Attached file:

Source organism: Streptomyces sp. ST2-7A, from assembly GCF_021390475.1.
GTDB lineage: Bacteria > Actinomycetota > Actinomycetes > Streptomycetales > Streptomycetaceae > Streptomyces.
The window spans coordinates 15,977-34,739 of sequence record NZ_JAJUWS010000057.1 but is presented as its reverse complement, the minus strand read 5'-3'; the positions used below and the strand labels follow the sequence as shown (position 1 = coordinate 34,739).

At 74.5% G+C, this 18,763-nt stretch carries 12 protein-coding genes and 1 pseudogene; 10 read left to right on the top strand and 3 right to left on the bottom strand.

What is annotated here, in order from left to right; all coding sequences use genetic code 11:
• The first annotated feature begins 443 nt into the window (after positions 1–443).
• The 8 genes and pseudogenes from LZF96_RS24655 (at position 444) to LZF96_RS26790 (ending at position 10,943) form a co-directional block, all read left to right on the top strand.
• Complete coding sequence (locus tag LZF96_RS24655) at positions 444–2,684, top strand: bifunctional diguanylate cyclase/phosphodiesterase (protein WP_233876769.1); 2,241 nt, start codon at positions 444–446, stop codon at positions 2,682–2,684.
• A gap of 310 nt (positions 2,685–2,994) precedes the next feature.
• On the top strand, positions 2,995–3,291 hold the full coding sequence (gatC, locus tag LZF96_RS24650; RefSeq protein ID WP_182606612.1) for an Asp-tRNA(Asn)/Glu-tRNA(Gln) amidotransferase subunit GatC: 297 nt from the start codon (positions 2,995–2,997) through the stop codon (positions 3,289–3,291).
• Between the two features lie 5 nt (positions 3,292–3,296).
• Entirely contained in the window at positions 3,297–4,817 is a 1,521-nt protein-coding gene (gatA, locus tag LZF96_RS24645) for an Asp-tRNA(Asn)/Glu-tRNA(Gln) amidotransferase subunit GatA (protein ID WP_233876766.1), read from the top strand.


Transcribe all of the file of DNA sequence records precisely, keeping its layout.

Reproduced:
Source organism: Streptomyces sp. ST2-7A, from assembly GCF_021390475.1.
GTDB lineage: Bacteria > Actinomycetota > Actinomycetes > Streptomycetales > Streptomycetaceae > Streptomyces.
The window spans coordinates 15,977-34,739 of sequence record NZ_JAJUWS010000057.1 but is presented as its reverse complement, the minus strand read 5'-3'; the positions used below and the strand labels follow the sequence as shown (position 1 = coordinate 34,739).

At 74.5% G+C, this 18,763-nt stretch carries 12 protein-coding genes and 1 pseudogene; 10 read left to right on the top strand and 3 right to left on the bottom strand.

What is annotated here, in order from left to right; all coding sequences use genetic code 11:
• The first annotated feature begins 443 nt into the window (after positions 1–443).
• The 8 genes and pseudogenes from LZF96_RS24655 (at position 444) to LZF96_RS26790 (ending at position 10,943) form a co-directional block, all read left to right on the top strand.
• Complete coding sequence (locus tag LZF96_RS24655) at positions 444–2,684, top strand: bifunctional diguanylate cyclase/phosphodiesterase (protein WP_233876769.1); 2,241 nt, start codon at positions 444–446, stop codon at positions 2,682–2,684.
• A gap of 310 nt (positions 2,685–2,994) precedes the next feature.
• On the top strand, positions 2,995–3,291 hold the full coding sequence (gatC, locus tag LZF96_RS24650; RefSeq protein ID WP_182606612.1) for an Asp-tRNA(Asn)/Glu-tRNA(Gln) amidotransferase subunit GatC: 297 nt from the start codon (positions 2,995–2,997) through the stop codon (positions 3,289–3,291).
• Between the two features lie 5 nt (positions 3,292–3,296).
• Entirely contained in the window at positions 3,297–4,817 is a 1,521-nt protein-coding gene (gatA, locus tag LZF96_RS24645) for an Asp-tRNA(Asn)/Glu-tRNA(Gln) amidotransferase subunit GatA (protein ID WP_233876766.1), read from the top strand.